• Celebrating Academic Achievement: Sabrina Chettouf's PhD Graduation

    • Education
    • Portrait of Sabrina Chettouf - vignette

    We are delighted to announce the upcoming Ph.D. defense of our colleague, Sabrina Chettouf, as she presents her thesis titled: "One Hand, Two Hemispheres – Bilateral Control of Unimanual Movements". Scheduled on Friday, April 12, 2024, at 13:45, at the Vrije Universiteit Amsterdam in the Netherlands, this event marks a significant milestone in Sabrina's academic journey.

    This project has been under the guidance of Prof. Petra Ritter together with Prof. Andreas Daffertshofer at the Coordination Dynamics research group at VU Amsterdam.

    Thesis Abstract

    Writing, picking up a coffee cup and scratching your head are everyday skills that we perform without thinking about it. To generate and control these movements, a finetuned interplay of activities in the sensorimotor network is needed, even if only one hand is involved. Many textbooks report that movements with the right hand are characterized by activation in the left hemisphere and vice versa. We know that even simple unimanual movements rely on the recruitment of multiple brain areas that are not necessarily limited to the contralateral hemisphere. With my thesis I aimed to improve our understanding of how the neural control of unimanual movements is implemented by motor areas in both the left and right hemisphere. Central to my experimental assessments was the idea that unimanual movements trigger activation in both left and right primary motor cortices (M1s), but that the asymmetry arises through an inhibition of the M1 ipsilateral to the end-effector that is intended to move. By this inhibition, the activation of the homologous end-effector can be prevented. Chapter 1 introduces this model of effective interhemispheric inhibition. Chapter 2 provides a systematic review targeting the current knowledge about bilateral activation patterns in the human cortex during unimanual movements. This revealed that unimanual movements involve bi-hemispheric activations that largely resemble the bilateral pattern typically observed during bimanual movements. For unimanual movements, the activation in the ipsilateral hemisphere arguably entails processes that serve to suppress interhemispheric crosstalk. It turns out that independent of the type of task and the end-effector involved, the left (pre)motor areas have a pivotal role in more complex motor tasks. In Chapter 3 I investigated whether the bilateral activation pattern is altered by the degree of motor timing requirements, a proxy of task complexity. I employed pre-recorded whole-head magnetoencephalography data in a group of healthy participants. There, I compared motor-related β-band activation during the performance of a unimanual force-production task with tactile cues presented in either a regular fashion or with irregular timing. Both cases were accompanied by a bi-hemispheric activation pattern over the motor network. Motor-event-related β-amplitude modulations were found to be stronger in the left (contralateral) compared to the right (ipsilateral) M1 for the condition with increased timing demands. In that condition, I could also observe a stronger decrease in mean beta power in ipsilateral M1 and left prefrontal cortex. In Chapter 4 I compared the brain activity of younger and older participants who learned to perform a rhythmic perceptual motor task with their right hand. I simultaneously monitored electro-physiological changes using whole-head electro-encephalography (EEG) together with metabolic changes using functional magnetic resonance imaging (fMRI). Significantly improved performance appeared in both groups, but quality of performance of the older participants stayed below that of the younger ones. Motor-related EEG β-band beamformers were lateralized towards contralateral regions in both groups, albeit stronger in the young. In both groups, the β-amplitude modulations were found in contralateral M1, albeit more pronounced in the younger group. Our EEG results further show a greater drop in β-power in the older compared to the younger adults, with PM as main region with age-related differences. When using source-reconstructed EEG in contralateral M1 as a regressor for the fMRI-BOLD signals, I could identify positive correlations in M1 and negative correlations in PM during motor performance. In Chapter 5 I summarize the results of my thesis and confirmed that a bilateral network is involved during unimanual movements. This suggests that inhibitory processes are needed to suppress the ipsilateral hemisphere to enable movements with just one hand, as predicted earlier by what I call the model of effective interhemispheric inhibition.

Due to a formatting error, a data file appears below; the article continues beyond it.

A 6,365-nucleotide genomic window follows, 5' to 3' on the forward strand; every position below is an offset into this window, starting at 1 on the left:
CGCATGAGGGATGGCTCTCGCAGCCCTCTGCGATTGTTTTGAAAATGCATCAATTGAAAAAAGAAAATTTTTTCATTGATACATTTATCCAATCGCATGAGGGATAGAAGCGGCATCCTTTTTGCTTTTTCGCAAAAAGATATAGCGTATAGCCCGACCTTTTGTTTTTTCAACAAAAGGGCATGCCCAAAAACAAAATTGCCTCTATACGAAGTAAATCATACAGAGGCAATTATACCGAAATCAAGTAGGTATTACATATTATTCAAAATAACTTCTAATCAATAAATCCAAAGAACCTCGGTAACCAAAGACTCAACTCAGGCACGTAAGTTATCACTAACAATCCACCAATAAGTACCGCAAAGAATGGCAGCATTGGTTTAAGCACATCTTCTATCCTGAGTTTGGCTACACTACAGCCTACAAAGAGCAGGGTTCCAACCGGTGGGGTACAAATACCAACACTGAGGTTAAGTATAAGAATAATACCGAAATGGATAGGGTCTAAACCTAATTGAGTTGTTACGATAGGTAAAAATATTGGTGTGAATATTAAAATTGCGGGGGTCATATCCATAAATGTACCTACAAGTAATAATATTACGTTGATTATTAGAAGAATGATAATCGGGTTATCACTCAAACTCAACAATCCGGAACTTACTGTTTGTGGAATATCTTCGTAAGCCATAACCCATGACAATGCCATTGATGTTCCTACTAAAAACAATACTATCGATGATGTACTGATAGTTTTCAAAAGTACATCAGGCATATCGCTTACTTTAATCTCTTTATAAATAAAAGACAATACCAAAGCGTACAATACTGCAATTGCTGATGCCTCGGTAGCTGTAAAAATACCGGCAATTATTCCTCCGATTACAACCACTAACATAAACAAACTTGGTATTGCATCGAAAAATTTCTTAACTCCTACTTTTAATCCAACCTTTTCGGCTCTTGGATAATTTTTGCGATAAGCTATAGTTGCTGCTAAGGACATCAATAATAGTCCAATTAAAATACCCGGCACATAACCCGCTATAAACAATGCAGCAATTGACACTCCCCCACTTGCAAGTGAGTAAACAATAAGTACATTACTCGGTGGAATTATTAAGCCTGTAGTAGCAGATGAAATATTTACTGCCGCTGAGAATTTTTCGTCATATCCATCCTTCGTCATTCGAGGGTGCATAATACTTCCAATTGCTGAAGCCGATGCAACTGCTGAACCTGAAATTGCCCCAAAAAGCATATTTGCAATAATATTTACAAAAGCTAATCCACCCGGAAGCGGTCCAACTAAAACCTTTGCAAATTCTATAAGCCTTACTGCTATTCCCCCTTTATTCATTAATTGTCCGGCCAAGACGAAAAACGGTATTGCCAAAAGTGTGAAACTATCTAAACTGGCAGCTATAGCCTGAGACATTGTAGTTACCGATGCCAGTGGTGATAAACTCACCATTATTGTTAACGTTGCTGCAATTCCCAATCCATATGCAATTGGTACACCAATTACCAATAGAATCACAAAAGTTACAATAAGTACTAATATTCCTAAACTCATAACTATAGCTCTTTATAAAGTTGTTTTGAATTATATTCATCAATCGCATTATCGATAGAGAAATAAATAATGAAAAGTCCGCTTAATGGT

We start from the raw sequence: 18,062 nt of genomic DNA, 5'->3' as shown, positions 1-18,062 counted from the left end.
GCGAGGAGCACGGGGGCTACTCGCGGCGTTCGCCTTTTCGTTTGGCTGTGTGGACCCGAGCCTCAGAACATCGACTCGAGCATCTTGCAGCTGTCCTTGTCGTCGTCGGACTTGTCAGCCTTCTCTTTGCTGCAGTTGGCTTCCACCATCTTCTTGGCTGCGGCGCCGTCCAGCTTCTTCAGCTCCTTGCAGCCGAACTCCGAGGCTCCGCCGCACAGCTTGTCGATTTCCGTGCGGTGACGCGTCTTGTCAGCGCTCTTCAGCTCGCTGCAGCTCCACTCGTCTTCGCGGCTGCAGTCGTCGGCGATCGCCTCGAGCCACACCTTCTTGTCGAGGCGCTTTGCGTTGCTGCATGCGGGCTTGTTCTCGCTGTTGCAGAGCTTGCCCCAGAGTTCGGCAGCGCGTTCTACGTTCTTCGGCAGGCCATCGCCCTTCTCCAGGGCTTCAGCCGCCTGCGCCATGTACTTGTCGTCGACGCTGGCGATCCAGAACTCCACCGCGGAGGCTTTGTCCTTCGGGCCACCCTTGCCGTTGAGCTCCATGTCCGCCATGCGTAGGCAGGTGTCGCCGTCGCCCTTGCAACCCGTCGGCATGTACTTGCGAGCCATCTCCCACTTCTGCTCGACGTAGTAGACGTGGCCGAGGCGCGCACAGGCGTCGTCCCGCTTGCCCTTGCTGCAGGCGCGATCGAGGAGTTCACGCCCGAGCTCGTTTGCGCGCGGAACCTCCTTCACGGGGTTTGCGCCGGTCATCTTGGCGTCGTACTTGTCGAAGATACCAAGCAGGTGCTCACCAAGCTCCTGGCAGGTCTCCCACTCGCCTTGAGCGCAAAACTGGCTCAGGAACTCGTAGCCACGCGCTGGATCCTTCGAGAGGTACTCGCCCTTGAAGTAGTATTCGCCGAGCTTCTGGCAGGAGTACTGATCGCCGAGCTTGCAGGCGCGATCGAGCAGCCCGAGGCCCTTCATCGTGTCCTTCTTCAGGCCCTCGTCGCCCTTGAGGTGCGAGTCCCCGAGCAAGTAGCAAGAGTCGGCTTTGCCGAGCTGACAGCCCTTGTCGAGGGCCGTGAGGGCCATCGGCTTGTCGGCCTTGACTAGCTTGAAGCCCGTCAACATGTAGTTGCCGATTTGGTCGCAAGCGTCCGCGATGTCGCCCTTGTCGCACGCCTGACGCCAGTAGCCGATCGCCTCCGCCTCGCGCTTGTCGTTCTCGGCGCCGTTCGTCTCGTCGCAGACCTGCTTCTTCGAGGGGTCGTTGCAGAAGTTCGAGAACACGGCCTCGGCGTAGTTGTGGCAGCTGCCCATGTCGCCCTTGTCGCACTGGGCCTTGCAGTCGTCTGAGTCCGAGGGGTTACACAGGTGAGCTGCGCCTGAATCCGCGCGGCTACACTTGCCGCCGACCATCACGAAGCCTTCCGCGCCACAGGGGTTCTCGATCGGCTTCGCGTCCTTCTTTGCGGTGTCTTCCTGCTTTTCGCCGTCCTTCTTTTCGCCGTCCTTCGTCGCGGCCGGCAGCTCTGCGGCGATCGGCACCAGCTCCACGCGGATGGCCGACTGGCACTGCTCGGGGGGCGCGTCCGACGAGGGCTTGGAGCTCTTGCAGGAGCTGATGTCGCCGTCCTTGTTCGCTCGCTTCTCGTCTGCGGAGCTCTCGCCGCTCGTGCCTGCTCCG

Visit the research portal to access the Ph.D. thesis document.

    Celebrating Academic Milestones

    As we eagerly await Sabrina's defense, let us come together to celebrate her achievements and the culmination of years of dedication and hard work.

    Join us in supporting Sabrina Chettouf as she takes this important step in her academic journey, poised to make significant contributions to the field of neuroscience.

    For more details about the Ph.D. graduation event, please visit here